This series of sterling silver and enamel brooches are made using hand piercing, casting, and the champlevé technique. They combine layered and intricately pierced silhouettes with delicately blended gradients, which can assemble to form elaborate ornamental sequences, repeating to infinity.
Enamelling is an ancient process and is known for its complexities, the beauty of the material and the challenging nature of the process continue to fascinate me.
1-29 March 2015
Rachel Bell graduated from Unitec with a Bachelor of Design (honours) in Contemporary Jewellery in 2007 and gained a Masters of Design in 2011.
She works with both natural and traditionally precious materials, as well as the forms of familiar objects in order to consider notions of home, place, the domestic and the talismanic. This installation presents a selection of her jewellery, created between 2009-2014.
1-29 April 2015
Recent work by Dunedin-based jeweller Johanna Zellmer sits within a discussion of national representation. As a German citizen with New Zealand residency, the question of whether an object or design allows for identification with multiple cultural groups is especially pertinent.
In investigating how ideas of nationhood are constructed and proliferated, Zellmer looks to coins; familiar objects that carry national emblems and whose value is dictated by a national economy system. Unlike a national flag, the quotidian nature of coins as currency has naturalised their role as carriers of national iconography.
1-30 May 2015
Auckland-based artist Selina Woulfe creates jewellery — as well as photographic and video documentation — that considers social, cultural, and religious rituals surrounding the body, and the objects used to conduct them. Drawing inspiration from her mixed European/Polynesian heritage, Selina often uses her own skin as a sensory material to be tested, crafting a dialogue between the body and mind that foregrounds the physical and psychological experience for wearer and viewer alike.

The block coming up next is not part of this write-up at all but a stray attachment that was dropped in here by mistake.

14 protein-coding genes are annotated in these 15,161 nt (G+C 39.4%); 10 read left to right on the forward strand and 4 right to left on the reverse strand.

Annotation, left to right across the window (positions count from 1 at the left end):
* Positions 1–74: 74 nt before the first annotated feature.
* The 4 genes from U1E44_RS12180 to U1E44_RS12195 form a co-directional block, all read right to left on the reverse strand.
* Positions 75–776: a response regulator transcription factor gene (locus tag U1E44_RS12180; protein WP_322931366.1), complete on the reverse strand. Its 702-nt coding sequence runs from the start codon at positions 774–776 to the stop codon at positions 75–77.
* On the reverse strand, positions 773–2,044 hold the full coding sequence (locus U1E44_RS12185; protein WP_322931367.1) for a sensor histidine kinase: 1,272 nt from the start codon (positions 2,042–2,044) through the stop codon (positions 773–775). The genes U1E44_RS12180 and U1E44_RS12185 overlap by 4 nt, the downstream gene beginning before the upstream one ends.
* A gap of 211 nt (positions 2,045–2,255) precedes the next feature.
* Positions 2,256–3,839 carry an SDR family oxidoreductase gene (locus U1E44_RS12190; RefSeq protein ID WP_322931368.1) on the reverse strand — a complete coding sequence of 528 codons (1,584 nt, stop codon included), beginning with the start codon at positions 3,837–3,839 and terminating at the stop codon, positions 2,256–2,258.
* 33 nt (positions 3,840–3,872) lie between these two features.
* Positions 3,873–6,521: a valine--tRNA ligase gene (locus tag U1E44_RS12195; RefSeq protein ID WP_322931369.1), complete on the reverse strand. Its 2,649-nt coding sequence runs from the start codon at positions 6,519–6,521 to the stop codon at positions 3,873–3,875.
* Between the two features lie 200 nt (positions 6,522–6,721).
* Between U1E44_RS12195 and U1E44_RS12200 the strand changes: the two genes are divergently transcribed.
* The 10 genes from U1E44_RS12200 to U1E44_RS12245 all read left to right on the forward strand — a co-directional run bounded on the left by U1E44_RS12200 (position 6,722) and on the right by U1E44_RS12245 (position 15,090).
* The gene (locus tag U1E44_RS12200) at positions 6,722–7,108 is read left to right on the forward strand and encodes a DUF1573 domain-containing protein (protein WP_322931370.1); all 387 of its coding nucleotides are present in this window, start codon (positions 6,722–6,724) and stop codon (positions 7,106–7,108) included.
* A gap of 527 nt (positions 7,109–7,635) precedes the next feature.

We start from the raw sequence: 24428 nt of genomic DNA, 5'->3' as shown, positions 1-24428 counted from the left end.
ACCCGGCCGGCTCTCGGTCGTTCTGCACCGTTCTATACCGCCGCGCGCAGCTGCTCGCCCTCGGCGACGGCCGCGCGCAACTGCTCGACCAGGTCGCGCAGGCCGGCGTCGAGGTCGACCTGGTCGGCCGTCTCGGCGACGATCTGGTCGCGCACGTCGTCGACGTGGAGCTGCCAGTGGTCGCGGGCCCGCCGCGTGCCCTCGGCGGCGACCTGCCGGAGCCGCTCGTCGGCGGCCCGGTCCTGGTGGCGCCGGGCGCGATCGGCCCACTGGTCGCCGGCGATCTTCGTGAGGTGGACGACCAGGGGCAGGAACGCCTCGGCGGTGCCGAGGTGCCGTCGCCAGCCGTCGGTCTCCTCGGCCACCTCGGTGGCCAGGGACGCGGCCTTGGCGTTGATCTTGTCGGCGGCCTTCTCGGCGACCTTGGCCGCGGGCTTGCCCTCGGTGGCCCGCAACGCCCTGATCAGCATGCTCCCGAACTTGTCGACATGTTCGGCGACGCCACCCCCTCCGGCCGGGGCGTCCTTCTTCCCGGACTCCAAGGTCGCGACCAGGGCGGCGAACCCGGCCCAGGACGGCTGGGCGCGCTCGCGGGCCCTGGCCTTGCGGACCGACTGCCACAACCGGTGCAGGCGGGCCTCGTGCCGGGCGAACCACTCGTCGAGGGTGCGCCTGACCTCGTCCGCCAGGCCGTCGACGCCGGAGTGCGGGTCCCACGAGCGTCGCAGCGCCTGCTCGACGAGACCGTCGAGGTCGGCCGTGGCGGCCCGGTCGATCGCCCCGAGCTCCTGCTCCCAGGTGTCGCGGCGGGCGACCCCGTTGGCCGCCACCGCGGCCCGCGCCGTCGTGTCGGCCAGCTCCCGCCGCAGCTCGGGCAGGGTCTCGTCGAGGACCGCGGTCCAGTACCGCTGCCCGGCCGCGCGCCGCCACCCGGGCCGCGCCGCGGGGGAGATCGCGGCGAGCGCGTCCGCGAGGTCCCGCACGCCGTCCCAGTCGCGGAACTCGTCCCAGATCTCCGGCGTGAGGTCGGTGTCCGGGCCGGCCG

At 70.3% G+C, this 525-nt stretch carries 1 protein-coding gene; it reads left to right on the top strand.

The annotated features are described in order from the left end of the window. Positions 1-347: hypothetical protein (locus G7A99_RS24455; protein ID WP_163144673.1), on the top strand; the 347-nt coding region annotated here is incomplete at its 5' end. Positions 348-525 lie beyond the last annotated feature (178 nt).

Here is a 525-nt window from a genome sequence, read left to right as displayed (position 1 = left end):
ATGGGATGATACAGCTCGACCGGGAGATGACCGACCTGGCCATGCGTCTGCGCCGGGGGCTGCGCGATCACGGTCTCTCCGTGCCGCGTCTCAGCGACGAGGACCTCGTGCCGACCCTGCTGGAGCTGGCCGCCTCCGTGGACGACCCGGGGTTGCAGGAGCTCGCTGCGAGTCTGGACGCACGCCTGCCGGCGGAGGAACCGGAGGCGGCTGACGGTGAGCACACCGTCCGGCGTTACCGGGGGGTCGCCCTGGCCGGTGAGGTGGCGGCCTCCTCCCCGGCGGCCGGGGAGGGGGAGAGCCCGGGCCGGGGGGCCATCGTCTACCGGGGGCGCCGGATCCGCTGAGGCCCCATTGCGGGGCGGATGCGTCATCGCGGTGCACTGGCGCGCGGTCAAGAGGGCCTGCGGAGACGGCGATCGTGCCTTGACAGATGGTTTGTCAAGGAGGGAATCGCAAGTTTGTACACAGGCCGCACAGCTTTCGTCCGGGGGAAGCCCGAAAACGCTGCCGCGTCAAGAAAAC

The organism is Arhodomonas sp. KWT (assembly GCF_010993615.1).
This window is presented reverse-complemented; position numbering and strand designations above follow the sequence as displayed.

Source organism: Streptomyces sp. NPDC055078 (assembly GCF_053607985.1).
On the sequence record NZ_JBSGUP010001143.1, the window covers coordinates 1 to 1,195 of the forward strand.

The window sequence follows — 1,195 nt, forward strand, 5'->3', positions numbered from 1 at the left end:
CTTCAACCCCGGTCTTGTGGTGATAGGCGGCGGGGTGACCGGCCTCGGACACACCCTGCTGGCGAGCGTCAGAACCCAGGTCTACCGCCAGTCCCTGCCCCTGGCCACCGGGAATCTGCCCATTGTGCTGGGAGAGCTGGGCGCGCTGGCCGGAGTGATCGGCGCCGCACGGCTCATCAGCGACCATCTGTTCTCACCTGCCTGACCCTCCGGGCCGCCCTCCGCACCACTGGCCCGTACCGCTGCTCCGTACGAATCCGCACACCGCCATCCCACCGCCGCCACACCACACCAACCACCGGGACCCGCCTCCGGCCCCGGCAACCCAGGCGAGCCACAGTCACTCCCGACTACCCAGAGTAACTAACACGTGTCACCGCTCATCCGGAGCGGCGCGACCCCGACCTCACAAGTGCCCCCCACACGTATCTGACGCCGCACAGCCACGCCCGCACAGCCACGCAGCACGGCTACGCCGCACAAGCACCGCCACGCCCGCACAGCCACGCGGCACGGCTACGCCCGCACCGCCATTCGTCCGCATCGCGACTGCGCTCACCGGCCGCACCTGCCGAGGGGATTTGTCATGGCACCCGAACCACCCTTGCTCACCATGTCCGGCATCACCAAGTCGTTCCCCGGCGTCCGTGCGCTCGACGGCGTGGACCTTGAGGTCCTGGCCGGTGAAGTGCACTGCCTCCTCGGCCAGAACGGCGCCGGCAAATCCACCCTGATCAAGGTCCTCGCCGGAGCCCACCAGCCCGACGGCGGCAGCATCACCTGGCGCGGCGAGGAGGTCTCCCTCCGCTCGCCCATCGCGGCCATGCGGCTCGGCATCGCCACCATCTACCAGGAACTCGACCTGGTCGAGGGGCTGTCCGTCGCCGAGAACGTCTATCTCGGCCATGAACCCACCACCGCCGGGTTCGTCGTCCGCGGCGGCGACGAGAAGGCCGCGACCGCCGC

6 June - 5 July 2015
Melbourne-based New Zealand artist Kirsten Haydon explores the frozen terrain of Antarctica as a repository that provides a record of the developments and changes to our environment and atmosphere. Haydon creates ice samples, exploring new and innovative ways of depicting and communicating the experience of Antarctica through the making and locating of objects. Travelling as a New Zealand Antarctic Arts Fellow to Antarctica in 2004 has heavily influenced Haydon’s practice. This work shown in Ice Filter serves as a reminder of the precious state of ice, a natural wonder within our environment.
Sarah Walker-Holt creates work that interrogates the relationships that jewellery can create. Using interchangeable parts and a short instructional video, her installation Kitset encourages visitors to consider, and partake in, a hands-on engagement with components that require assemblage to become wearable. The work blurs a number of assumed distinctions in galleries, allowing viewers to touch and visitors to share a role with the maker.
Find the accomanied essay Sum of the Parts, written by Auckland based artist and designer Deborah Crowe here.
Laura Jer is an Auckland-based jeweller who explores the materiality and potential of different metals through selected modes of manipulation. She notes that "pulling, pushing, folding, bending, twisting, rolling and hammering are some of the processes I use to create three-dimensional objects from a thin, flat metal sheet". Paper and Puff represents Laura's most recent body of work, made specifically for Te Uru's Curiosity Corner.
1 November -13 December 2015
Wellington-based jeweller Chloe Rose Taylor has quickly built a reputation for making irreverant jewellery that impishly responds to contemporary sets of realities. iConSEED is no different. Here, Taylor presents a new selection of rings cast in coloured resin and displayed in a custom-designed series of resin-cast apples. The installation draws upon a number of associated themes that the apple evokes, but in particular playfully pokes fun at the role of technology (specifically the ubiquitous reach of the 'apple' ipads, ipods, ieverythings) in everyday life.
18 December 2015 - 28 February 2016